War, Worn & Weary – New Book By Cheryl Scott and Margaret Phelan

This book was made possible through grants from the Royal Historical Society of Victoria and the City of Greater Geelong Arts & Culture Department: Creative Communities Arts Grants Program.

New Release: War Worn & Weary – the Convalescent Nurses of Osborne House 1917-1919 – a collaborative work between Cheryl Scott and Margaret Phelan.

The book is the result of 18 months of research and investigation into the lives of the nurses identified as having been invalided home from service abroad to recuperate at Osborne House Geelong.

The impetus for writing it was a Centenary of ANZAC exhibition in 2015, curated by the Osborne Park Association members at Osborne House .

More than 90 nurses were identified for this exhibition as having either trained at a public or private hospital in Geelong prior to enlistment, had been born in Geelong but trained in nursing elsewhere, or had been invalided home and sent to Geelong to recuperate at Victoria’s only Red Cross Rest Home for War Worn Nurses – Osborne House..

The book War Worn & Weary concentrates on the nurses invalided home.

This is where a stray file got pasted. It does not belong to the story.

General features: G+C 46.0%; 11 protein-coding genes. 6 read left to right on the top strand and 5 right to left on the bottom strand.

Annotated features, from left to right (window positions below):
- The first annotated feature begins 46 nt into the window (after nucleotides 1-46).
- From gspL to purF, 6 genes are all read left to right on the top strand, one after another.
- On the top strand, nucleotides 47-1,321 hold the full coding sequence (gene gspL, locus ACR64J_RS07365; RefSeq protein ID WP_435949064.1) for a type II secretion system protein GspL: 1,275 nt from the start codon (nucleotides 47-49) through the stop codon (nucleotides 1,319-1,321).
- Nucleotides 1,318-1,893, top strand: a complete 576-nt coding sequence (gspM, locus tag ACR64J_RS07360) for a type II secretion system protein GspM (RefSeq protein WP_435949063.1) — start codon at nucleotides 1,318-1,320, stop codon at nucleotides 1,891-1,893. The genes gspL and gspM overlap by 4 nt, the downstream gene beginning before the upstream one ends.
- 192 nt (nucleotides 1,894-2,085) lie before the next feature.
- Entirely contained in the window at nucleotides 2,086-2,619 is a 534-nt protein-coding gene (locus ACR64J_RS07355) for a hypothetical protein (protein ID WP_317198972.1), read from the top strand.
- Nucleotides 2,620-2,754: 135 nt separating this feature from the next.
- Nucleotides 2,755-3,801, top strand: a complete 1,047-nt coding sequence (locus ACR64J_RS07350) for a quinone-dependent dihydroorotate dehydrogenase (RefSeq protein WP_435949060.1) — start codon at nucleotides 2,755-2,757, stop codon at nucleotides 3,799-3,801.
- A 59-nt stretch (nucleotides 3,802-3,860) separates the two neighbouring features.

Cleverly, the cover depicts the shadowy image of Osborne House Geelong – selected because so few know about the history of the property. The figure in the red cape represents the invisibility of the invalided nurses.

At the time, Osborne House was under lease to the Australian Defence Department and the Red Cross operated the facility as a convalescent home for invalided WW1 nurses under direction of the AIF. The book touches on the formation of Red Cross in Geelong, the community contributions to the war effort and the people instrumental in establishing the facility. It presents vignettes on the Matron-in-Charge Madge Hayes of Winchelsea and each of the 46 nurses identified as having recuperated at Osborne House during 1917/19.

It portrays their lives both prior to enlisting and after their war service. Their stories are poignant, often uplifting and sometimes sad. They went to look after “our boys” but in the process they suffered extremes of weather, inadequate medical facilities, poor living conditions, food shortages, disease, culture shocks, exhaustion and the shocking effects of a mechanized war.That they survived is in many instances remarkable but some returned home so broken in health that they were unable to continue working in their chosen profession. Others went on to live full and productive lives. Inspirational women all.

The RRP is $45 and the book may be purchased by contacting the Osborne Park Association email: osborneparkassocn@hotmail.com Postage is an additional $11.55